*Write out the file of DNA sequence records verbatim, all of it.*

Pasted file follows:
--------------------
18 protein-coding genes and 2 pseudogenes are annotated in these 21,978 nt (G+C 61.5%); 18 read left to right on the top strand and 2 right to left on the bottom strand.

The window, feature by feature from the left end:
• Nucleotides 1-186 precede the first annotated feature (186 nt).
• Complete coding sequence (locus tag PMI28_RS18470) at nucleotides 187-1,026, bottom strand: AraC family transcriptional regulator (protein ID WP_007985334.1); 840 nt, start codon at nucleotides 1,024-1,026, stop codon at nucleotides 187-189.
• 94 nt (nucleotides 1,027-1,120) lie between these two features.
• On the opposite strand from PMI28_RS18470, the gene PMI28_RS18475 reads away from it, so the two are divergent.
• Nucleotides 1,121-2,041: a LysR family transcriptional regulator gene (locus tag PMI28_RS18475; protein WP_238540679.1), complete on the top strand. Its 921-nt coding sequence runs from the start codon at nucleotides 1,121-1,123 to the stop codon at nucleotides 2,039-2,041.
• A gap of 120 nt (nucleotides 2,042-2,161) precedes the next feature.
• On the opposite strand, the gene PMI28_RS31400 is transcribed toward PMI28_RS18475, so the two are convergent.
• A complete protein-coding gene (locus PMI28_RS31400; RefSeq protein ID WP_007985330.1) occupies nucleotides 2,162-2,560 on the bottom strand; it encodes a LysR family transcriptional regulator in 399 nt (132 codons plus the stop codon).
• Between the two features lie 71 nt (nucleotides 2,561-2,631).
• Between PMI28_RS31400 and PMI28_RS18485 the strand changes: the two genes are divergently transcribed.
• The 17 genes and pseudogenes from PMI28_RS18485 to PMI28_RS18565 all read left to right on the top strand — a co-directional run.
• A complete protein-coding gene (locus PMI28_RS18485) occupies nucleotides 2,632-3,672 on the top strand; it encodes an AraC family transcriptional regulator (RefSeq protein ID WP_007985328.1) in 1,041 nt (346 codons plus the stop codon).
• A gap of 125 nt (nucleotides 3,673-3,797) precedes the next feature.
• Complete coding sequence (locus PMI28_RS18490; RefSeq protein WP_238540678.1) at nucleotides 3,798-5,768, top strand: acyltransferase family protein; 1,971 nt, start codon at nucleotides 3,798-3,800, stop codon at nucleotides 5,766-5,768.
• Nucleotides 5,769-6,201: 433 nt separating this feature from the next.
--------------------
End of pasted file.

18 protein-coding genes and 2 pseudogenes are annotated in these 21,978 nt (G+C 61.5%); 18 read left to right on the top strand and 2 right to left on the bottom strand.

The window, feature by feature from the left end:
• Nucleotides 1-186 precede the first annotated feature (186 nt).
• Complete coding sequence (locus tag PMI28_RS18470) at nucleotides 187-1,026, bottom strand: AraC family transcriptional regulator (protein ID WP_007985334.1); 840 nt, start codon at nucleotides 1,024-1,026, stop codon at nucleotides 187-189.
• 94 nt (nucleotides 1,027-1,120) lie between these two features.
• On the opposite strand from PMI28_RS18470, the gene PMI28_RS18475 reads away from it, so the two are divergent.
• Nucleotides 1,121-2,041: a LysR family transcriptional regulator gene (locus tag PMI28_RS18475; protein WP_238540679.1), complete on the top strand. Its 921-nt coding sequence runs from the start codon at nucleotides 1,121-1,123 to the stop codon at nucleotides 2,039-2,041.
• A gap of 120 nt (nucleotides 2,042-2,161) precedes the next feature.
• On the opposite strand, the gene PMI28_RS31400 is transcribed toward PMI28_RS18475, so the two are convergent.
• A complete protein-coding gene (locus PMI28_RS31400; RefSeq protein ID WP_007985330.1) occupies nucleotides 2,162-2,560 on the bottom strand; it encodes a LysR family transcriptional regulator in 399 nt (132 codons plus the stop codon).
• Between the two features lie 71 nt (nucleotides 2,561-2,631).
• Between PMI28_RS31400 and PMI28_RS18485 the strand changes: the two genes are divergently transcribed.
• The 17 genes and pseudogenes from PMI28_RS18485 to PMI28_RS18565 all read left to right on the top strand — a co-directional run.
• A complete protein-coding gene (locus PMI28_RS18485) occupies nucleotides 2,632-3,672 on the top strand; it encodes an AraC family transcriptional regulator (RefSeq protein ID WP_007985328.1) in 1,041 nt (346 codons plus the stop codon).
• A gap of 125 nt (nucleotides 3,673-3,797) precedes the next feature.
• Complete coding sequence (locus PMI28_RS18490; RefSeq protein WP_238540678.1) at nucleotides 3,798-5,768, top strand: acyltransferase family protein; 1,971 nt, start codon at nucleotides 3,798-3,800, stop codon at nucleotides 5,766-5,768.
• Nucleotides 5,769-6,201: 433 nt separating this feature from the next.